Children's charity issue stark warning over Universal Credit cut
Easier access to your trusted, local news. Have a look at our brand new digital subscription packages!
THE £20-a-week cut to Universal Credit (UC) will impact a child in Scotland every seven seconds over the next month, a children's charity has warned.
Between now and early November, over 360,000 families from nearly 250,000 households in Scotland who are in receipt of UC will see their payments reduced by £87 a month or £1040 a year.
Over 103,000 families in Scotland with children on UC have a child of primary school age or younger. Research shows that 20,000 more children in Scotland will be pushed into poverty as a result of the cut.
Save the children has joined with other charities to try and persuade the UK government to reverse its stance on the withdrawal of the UC uplift.
Claire Telfer, the charity’s Head of Scotland said: "The UK government’s decision to go ahead with this cut will devastate families in Scotland.
"Over the next month, over 360,000 children will be affected with a further 20,000 pushed into poverty.
“People we work with tell us they’ve been relying on this £20 lifeline to buy essentials like food and clothing for themselves and their children. Without it, tens of thousands more children are facing a cold and hungry winter. And we know the impacts of childhood poverty can last a lifetime.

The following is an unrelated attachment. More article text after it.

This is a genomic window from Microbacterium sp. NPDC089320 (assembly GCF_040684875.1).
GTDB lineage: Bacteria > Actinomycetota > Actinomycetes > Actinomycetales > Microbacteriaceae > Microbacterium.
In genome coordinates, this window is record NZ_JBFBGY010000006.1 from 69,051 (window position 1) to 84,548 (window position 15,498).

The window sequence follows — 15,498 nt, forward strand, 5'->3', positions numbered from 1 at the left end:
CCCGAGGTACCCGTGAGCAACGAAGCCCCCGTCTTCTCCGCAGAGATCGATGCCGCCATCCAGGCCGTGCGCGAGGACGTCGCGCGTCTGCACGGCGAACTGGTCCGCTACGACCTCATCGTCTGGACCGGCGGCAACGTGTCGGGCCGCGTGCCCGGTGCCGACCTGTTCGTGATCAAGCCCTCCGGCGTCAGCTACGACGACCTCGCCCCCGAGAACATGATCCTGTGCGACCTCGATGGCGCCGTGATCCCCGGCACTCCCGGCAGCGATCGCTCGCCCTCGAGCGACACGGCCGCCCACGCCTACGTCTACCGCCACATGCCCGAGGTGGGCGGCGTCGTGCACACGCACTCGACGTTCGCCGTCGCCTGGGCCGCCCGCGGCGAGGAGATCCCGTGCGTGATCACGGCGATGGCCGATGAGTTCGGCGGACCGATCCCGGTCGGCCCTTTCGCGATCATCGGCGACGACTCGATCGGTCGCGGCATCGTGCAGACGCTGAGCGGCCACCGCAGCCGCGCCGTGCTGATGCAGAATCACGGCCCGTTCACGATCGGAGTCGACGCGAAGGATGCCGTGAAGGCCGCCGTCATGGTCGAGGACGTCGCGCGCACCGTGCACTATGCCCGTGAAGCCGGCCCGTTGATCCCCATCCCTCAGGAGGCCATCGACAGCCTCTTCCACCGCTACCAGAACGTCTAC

“It’s astonishing that UK government ministers have chosen to inflict the most significant social security cut in memory at the same time that families are grappling with a cost-of-living crisis; Inflation, increases in energy prices, fuel shortages and tax hikes are all taking their toll on family finances. For many, this will be a significant catastrophe of falling income and rising costs. The UK government has a duty to protect families from hardship and not add to it.
“The UK government must change course. In his budget announcement later this month, the chancellor should reinstate the £20 lifeline. Children will be affected immediately by this change as well as throughout the course of their entire childhoods and beyond.”
In Moray, according to government statistics some 4702 households were on UC in May, while in Aberdeenshre the figure was 9982 for the same month.
UC is paid to people in work but on low incomes as well as those who are unemployed.